Platforms like HouseSitter.com, TrustedHousesitters, and House Sitters America provide a way for gig-working house sitters to offer their services and connect with potential clients.

Pay: House-sitting jobs in the United States pay, on average, $12.84 per hour. Earning potential can range anywhere from around $10 to upwards of $25 hourly. The pay rate will rely on things like your location, experience, references, and the size/value of the homes.

How to get started: House-sitting platforms may differ in their sign-up and job discovery processes. House Sitters America has a registration fee of $49 for 12 months of access to house-sitting jobs through their website. HouseSitter.com charges $14 monthly or $99 for a year of access to their house-sitting platform.

Source: TrustedHousesitters

12. Proofreader

Proofreading is another one of the best gig economy jobs today. Proofreaders are responsible for finding and correcting any of the simple spelling, grammar, or punctuation errors found in a document before it is published.

Proofreaders are in demand as digital written content and copy is becoming a necessary part of eCommerce and online business.

Pay: Proofreaders in the United States earn an average of $25.31 per hour for their work. The pay rate can range anywhere from around $10 to over $40 per hour. Earning potential for proofreaders will depend heavily on your level of experience, as well as the type of content you are working on (e.g., legal, medical, marketing, etc.)

How to get started: Get started as a proofreader by leveraging online tools and resources to learn skills, define your services, and find work. I recommend using platforms like Fiverr and Upwork as great places to start connecting with new clients, gaining experience, and putting some money in your pocket.

In terms of learning resources and guidance, new freelancers should check out Caitlin Pyle’s 76-minute online workshop offered through her “Proofread Anywhere” platform. It is completely free and offers valuable insight into the business of proofreading and how to attract prospects.

13. Virtual Assistant

Virtual Assistants are strictly remote workers who provide administrative services to business owners and entrepreneurs. They do things like create and manage schedules, handle email correspondence, arrange travel, and manage CMS (content management system) and/or CRM (customer relationship management) software.

Pay: Virtual Assistants in the United States earn, on average, $28.38 per hour. The potential earning range is quite large, with most entry-level positions paying closer to $10 per hour, while top earners can be making over $50 hourly. Industry experience and expertise with relevant tools/operations will have a significant effect on pay rates.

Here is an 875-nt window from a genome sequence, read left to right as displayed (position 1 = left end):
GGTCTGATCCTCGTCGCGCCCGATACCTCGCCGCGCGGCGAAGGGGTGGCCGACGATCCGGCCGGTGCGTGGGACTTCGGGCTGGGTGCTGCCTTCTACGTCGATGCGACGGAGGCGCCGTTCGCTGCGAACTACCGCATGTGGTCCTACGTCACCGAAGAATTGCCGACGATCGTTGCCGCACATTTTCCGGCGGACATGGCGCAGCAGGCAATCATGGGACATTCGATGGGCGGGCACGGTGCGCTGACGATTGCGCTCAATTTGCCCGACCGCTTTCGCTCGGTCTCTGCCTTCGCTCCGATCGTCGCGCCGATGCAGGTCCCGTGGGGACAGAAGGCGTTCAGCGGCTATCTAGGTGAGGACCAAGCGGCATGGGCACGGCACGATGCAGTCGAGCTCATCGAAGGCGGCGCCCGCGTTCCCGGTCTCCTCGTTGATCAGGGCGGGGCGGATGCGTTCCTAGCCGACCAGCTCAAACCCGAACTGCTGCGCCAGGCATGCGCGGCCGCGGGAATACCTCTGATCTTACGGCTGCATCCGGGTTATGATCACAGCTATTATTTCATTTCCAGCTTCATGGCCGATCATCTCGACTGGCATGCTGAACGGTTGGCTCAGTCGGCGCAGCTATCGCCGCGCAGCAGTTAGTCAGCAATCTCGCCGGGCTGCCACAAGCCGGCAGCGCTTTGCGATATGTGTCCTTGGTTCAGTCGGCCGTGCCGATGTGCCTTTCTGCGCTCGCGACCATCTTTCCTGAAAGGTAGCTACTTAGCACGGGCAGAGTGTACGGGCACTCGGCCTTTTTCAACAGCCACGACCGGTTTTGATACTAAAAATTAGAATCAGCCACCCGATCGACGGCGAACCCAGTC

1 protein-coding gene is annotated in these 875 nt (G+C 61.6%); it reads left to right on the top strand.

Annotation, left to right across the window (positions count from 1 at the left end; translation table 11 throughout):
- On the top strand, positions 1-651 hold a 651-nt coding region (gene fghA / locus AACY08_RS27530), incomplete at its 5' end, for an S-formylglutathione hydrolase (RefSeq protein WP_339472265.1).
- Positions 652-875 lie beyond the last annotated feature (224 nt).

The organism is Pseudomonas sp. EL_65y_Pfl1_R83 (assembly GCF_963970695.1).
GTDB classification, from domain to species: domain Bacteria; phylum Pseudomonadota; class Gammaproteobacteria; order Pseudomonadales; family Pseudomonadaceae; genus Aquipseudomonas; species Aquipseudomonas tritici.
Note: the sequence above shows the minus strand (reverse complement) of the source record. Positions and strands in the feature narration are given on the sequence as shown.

How to get started: Gig working jobs like a Virtual Assistant and other freelance positions require freelancers to build their own client base. I recommend freelancer marketing platforms like Upwork, Fiverr, and Truelancer to get your business started.

It is also important to take advantage of learning resources that will help you launch and sustain a successful freelance VA business. I recommend checking out Gina Horkey’s platform, ”Fully Booked VA.” It offers a variety of VA courses, from social media to email management and real estate for VAs. 

Virtual Assistant Upwork
Source: Upwork

14. Writer

The availability of writing jobs is increasing with the growth of the gig economy and the need for online content to drive branding and sales. Writers will typically write either content, copy, or do a bit of both. 

Copywriting is a more sales-driven language that has the ultimate goal of persuading and selling something, while content writing uses information-driven language that has the goal of connecting, engaging, and informing consumers. Identify your skills and writing preferences to see what kind of writing jobs you should be looking for.

Pay: Freelance writers in the United States earn an average of $33.02 per hour. Pay rates range anywhere from under $10 to upwards of $75 hourly. Earning potential will depend significantly on things like location, writing experience, and your niche or area of expertise.

How to get started: Start by defining what kind of writing services you want to provide, and make sure you have set your rates accordingly. New writers should take advantage of online job boards like ProBlogger and BloggingPro that are dedicated to helping writers find paid work!

Writers who are looking for guidance on their journey to building a successful writing business can check out Holly Johnson’s “Earn More Writing” online course for some valuable knowledge.

15. Transcriptionist

Transcriptionists are responsible for converting live or recorded speech into text format. They take audio and/or video content and create written content that is accurate and follows language conventions (e.g., spelling, grammar, etc.).